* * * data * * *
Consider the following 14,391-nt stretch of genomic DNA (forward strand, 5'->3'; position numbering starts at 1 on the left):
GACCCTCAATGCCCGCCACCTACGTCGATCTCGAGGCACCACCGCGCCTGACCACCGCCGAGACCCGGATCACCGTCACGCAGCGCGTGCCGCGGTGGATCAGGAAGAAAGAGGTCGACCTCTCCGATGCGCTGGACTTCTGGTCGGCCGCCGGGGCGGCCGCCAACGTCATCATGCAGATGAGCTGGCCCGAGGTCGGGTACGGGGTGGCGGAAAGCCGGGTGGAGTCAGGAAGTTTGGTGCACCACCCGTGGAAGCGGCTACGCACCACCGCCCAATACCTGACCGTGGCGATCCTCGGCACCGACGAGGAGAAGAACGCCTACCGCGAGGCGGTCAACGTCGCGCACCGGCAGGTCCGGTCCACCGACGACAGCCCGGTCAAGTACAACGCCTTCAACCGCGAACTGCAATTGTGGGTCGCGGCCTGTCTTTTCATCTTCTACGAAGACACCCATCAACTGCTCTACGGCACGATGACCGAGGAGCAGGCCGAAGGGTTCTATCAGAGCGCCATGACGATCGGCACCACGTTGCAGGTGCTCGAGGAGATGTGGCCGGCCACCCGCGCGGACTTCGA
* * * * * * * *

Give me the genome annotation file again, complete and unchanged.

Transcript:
Consider the following 14,391-nt stretch of genomic DNA (forward strand, 5'->3'; position numbering starts at 1 on the left):
GACCCTCAATGCCCGCCACCTACGTCGATCTCGAGGCACCACCGCGCCTGACCACCGCCGAGACCCGGATCACCGTCACGCAGCGCGTGCCGCGGTGGATCAGGAAGAAAGAGGTCGACCTCTCCGATGCGCTGGACTTCTGGTCGGCCGCCGGGGCGGCCGCCAACGTCATCATGCAGATGAGCTGGCCCGAGGTCGGGTACGGGGTGGCGGAAAGCCGGGTGGAGTCAGGAAGTTTGGTGCACCACCCGTGGAAGCGGCTACGCACCACCGCCCAATACCTGACCGTGGCGATCCTCGGCACCGACGAGGAGAAGAACGCCTACCGCGAGGCGGTCAACGTCGCGCACCGGCAGGTCCGGTCCACCGACGACAGCCCGGTCAAGTACAACGCCTTCAACCGCGAACTGCAATTGTGGGTCGCGGCCTGTCTTTTCATCTTCTACGAAGACACCCATCAACTGCTCTACGGCACGATGACCGAGGAGCAGGCCGAAGGGTTCTATCAGAGCGCCATGACGATCGGCACCACGTTGCAGGTGCTCGAGGAGATGTGGCCGGCCACCCGCGCGGACTTCGA